“…how much is our reliance on smartphones as memory aides affecting the way our brains work?
Two psychologists from the University of Waterloo — Evan Risko and Sam Gilbert — looked at the research that has been done in the field of “cognitive offloading”…Cognitive offloading is basically the idea that you can assign the duties of your brain power onto a device, to save your brain space.
They found the research suggests this cognitive offloading can be both good, and potentially bad, for our brains…
Should we be concerned about using smartphones to remember things? Probably not. The reality is that it does free up cognitive real estate in our brains, and we can focus on more complex tasks like thinking about our financial plan, or where our next vacation will be, or whatever else you deem important in your life.”
Study: Cognitive Offloading (Trends in Cognitive Sciences)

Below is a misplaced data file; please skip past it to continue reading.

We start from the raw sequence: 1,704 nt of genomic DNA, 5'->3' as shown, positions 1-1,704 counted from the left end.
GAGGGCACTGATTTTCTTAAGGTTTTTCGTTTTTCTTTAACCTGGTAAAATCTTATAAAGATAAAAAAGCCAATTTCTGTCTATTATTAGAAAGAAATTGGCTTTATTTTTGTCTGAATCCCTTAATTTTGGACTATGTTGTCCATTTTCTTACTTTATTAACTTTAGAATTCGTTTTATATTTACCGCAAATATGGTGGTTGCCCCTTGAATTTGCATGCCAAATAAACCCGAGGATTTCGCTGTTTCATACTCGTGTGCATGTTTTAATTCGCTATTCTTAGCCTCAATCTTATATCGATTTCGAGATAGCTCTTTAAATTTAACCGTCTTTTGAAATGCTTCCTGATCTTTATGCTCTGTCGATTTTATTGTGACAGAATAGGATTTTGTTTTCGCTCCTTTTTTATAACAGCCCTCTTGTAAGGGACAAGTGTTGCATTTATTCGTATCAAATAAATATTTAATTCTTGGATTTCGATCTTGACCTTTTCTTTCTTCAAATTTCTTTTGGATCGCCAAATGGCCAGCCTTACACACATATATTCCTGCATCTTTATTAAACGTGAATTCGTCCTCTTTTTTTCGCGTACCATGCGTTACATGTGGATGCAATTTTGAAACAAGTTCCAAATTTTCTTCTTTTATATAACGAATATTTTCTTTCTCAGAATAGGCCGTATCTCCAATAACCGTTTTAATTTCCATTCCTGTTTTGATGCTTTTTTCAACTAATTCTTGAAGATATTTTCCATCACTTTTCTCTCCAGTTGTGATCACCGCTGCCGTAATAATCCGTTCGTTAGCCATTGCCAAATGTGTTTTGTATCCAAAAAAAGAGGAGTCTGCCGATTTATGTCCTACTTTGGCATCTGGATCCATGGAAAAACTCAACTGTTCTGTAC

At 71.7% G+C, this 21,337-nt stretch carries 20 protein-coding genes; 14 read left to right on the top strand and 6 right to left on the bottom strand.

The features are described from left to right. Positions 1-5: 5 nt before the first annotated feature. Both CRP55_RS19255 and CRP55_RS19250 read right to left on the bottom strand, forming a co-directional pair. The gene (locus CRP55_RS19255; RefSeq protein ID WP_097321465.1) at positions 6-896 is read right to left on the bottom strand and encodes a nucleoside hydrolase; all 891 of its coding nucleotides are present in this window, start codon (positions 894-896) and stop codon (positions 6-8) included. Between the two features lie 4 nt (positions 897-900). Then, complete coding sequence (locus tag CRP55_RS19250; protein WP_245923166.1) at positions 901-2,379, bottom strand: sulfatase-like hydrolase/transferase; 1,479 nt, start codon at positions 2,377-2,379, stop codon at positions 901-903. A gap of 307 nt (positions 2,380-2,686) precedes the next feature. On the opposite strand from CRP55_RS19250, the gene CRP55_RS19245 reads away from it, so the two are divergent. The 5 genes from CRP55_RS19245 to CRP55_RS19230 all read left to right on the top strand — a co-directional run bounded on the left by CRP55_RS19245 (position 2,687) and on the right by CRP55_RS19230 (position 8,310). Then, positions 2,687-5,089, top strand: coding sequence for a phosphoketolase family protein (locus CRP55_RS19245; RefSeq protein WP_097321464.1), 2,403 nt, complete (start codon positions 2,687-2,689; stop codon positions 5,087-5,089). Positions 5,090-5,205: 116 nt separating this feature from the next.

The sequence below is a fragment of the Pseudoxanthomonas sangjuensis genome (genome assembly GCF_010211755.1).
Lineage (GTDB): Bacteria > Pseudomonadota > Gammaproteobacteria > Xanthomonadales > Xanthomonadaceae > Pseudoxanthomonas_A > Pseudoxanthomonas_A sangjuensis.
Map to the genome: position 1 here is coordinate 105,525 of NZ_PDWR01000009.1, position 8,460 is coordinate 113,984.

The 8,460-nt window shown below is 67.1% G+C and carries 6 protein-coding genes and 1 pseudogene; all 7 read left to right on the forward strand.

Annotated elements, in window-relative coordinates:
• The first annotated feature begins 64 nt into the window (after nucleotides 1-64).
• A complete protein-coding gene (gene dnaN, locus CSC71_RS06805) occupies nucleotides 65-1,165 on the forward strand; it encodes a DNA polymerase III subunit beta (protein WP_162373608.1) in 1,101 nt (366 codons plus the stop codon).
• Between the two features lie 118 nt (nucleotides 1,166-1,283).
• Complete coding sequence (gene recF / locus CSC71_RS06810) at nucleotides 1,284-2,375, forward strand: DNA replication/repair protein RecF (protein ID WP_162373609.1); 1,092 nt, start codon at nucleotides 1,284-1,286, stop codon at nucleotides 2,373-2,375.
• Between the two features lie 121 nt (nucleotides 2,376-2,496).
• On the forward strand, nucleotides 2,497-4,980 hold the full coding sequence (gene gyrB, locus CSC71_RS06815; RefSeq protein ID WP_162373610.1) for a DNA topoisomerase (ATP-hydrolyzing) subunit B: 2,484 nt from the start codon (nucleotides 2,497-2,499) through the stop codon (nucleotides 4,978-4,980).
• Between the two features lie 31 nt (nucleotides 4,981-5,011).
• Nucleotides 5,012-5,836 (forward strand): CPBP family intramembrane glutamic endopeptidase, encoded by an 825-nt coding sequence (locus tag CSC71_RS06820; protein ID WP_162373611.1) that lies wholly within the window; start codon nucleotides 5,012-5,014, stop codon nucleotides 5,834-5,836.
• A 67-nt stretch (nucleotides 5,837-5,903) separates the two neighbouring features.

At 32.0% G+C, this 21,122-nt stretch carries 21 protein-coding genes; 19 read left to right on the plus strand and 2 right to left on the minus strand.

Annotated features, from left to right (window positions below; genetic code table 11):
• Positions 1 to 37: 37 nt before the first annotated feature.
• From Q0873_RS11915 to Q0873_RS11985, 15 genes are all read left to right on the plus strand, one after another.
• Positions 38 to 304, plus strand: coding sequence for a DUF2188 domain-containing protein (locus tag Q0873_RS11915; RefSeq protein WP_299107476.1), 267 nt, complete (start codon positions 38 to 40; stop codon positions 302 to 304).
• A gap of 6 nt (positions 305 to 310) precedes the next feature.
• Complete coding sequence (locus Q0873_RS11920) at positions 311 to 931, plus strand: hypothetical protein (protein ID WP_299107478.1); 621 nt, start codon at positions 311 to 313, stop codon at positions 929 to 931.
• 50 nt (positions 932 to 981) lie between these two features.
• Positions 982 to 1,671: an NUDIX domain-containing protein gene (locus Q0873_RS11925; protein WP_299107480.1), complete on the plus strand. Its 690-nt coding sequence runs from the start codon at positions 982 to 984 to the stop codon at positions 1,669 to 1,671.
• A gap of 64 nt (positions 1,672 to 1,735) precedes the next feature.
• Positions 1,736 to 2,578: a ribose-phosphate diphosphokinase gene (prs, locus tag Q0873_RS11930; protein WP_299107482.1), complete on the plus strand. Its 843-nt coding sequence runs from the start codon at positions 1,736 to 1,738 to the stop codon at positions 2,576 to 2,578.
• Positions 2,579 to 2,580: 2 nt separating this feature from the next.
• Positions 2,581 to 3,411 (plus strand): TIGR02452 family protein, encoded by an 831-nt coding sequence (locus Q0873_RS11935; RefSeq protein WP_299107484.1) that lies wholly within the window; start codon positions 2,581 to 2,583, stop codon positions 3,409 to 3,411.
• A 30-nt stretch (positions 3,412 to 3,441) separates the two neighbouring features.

- Summary: If you have ever tilted your head to perceive a rotated image, or programmed a smartphone to remind you of an upcoming appointment, you have engaged in cognitive offloading: the use of physical action to alter the information processing requirements of a task so as to reduce cognitive demand. Despite the ubiquity of this type of behavior, it has only recently become the target of systematic investigation in and of itself. We review research from several domains that focuses on two main questions: (i) what mechanisms trigger cognitive offloading, and (ii) what are the cognitive consequences of this behavior? We offer a novel metacognitive framework that integrates results from diverse domains and suggests avenues for future research.
To learn more:
- What are cognitive abilities and how to boost them?
- Ten critical questions to navigate media coverage of latest scientific findings
- Study: High television viewing and low physical activity can significantly worsen long-term cognitive function
- Check out the presentation Technologies of the extended mind, by Dr. Peter Reiner (starting with slide 70):